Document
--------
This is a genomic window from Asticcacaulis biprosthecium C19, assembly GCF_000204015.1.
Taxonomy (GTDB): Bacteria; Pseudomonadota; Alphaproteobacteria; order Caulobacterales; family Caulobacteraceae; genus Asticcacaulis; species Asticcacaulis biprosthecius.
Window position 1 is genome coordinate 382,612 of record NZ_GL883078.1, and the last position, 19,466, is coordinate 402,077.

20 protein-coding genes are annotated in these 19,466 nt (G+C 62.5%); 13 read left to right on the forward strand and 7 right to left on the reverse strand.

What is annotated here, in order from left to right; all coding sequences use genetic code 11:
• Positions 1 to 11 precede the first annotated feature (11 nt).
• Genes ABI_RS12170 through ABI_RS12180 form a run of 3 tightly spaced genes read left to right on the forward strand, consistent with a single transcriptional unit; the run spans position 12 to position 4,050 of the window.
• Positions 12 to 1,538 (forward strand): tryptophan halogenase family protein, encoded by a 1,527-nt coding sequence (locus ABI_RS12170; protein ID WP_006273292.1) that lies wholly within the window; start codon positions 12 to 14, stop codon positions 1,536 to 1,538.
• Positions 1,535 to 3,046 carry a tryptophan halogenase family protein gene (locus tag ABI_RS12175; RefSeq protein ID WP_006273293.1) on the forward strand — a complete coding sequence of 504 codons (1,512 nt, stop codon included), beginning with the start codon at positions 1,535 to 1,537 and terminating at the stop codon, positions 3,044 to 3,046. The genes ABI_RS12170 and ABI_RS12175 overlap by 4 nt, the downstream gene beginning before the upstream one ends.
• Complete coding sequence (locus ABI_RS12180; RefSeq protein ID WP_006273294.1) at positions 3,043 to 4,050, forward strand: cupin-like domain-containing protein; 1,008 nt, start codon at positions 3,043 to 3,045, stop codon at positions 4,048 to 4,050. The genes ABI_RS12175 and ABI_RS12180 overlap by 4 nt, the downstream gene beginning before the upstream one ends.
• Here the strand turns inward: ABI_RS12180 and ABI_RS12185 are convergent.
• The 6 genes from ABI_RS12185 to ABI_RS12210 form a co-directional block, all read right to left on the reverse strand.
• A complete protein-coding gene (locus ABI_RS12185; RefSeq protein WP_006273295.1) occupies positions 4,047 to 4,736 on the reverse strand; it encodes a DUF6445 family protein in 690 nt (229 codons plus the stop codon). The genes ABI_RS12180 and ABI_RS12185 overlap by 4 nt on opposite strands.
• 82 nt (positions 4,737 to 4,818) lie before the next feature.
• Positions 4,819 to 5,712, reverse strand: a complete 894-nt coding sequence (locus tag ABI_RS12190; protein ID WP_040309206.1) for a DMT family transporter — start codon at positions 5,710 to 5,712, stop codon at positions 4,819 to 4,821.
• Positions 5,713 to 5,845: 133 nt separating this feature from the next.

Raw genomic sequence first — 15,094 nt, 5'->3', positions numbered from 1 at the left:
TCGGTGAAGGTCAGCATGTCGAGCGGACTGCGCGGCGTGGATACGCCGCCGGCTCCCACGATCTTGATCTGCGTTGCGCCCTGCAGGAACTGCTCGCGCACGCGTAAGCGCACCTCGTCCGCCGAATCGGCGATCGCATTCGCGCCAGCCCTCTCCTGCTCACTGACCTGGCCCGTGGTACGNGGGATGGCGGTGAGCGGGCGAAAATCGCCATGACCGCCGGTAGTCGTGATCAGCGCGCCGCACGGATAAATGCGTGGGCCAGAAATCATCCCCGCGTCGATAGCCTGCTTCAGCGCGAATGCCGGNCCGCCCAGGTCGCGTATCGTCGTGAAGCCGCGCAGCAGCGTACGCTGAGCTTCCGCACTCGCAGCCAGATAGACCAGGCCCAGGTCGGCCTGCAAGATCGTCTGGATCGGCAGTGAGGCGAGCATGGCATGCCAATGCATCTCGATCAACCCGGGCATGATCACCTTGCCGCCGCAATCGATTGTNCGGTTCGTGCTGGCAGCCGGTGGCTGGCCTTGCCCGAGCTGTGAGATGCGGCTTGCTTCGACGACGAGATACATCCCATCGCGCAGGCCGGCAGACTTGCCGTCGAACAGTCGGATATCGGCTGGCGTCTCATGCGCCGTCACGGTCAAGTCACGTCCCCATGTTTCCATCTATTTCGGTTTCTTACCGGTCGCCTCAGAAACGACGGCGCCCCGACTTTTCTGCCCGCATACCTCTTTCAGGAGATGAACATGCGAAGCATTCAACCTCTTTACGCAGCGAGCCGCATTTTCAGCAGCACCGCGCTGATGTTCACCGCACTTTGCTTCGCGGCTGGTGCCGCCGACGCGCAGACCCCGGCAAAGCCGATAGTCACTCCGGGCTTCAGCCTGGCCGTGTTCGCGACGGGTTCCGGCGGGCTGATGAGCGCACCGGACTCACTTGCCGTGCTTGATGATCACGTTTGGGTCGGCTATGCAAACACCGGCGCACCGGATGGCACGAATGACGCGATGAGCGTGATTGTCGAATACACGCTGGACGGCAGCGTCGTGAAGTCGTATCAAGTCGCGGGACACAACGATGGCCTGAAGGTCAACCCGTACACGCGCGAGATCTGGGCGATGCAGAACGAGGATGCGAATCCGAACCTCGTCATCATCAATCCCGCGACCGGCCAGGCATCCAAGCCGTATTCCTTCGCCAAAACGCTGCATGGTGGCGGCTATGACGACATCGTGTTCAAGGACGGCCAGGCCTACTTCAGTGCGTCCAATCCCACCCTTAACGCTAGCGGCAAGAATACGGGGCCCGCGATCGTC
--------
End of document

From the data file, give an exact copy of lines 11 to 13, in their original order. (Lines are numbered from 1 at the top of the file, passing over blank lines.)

• Here the strand turns inward: ABI_RS12180 and ABI_RS12185 are convergent.
• The 6 genes from ABI_RS12185 to ABI_RS12210 form a co-directional block, all read right to left on the reverse strand.
• A complete protein-coding gene (locus ABI_RS12185; RefSeq protein WP_006273295.1) occupies positions 4,047 to 4,736 on the reverse strand; it encodes a DUF6445 family protein in 690 nt (229 codons plus the stop codon). The genes ABI_RS12180 and ABI_RS12185 overlap by 4 nt on opposite strands.